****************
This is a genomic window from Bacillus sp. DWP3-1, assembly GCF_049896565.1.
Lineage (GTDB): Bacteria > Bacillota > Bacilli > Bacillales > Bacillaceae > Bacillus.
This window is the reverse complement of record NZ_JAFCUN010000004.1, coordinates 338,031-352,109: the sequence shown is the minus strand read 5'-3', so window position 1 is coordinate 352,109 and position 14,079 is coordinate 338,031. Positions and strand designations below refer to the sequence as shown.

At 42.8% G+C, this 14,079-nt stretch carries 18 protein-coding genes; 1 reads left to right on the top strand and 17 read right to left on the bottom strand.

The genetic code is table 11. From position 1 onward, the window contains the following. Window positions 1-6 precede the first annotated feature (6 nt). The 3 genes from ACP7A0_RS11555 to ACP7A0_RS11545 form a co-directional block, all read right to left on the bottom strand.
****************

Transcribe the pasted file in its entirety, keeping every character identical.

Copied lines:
This is a genomic window from Bacillus sp. DWP3-1, assembly GCF_049896565.1.
Lineage (GTDB): Bacteria > Bacillota > Bacilli > Bacillales > Bacillaceae > Bacillus.
This window is the reverse complement of record NZ_JAFCUN010000004.1, coordinates 338,031-352,109: the sequence shown is the minus strand read 5'-3', so window position 1 is coordinate 352,109 and position 14,079 is coordinate 338,031. Positions and strand designations below refer to the sequence as shown.

At 42.8% G+C, this 14,079-nt stretch carries 18 protein-coding genes; 1 reads left to right on the top strand and 17 read right to left on the bottom strand.

The genetic code is table 11. From position 1 onward, the window contains the following. Window positions 1-6 precede the first annotated feature (6 nt). The 3 genes from ACP7A0_RS11555 to ACP7A0_RS11545 form a co-directional block, all read right to left on the bottom strand.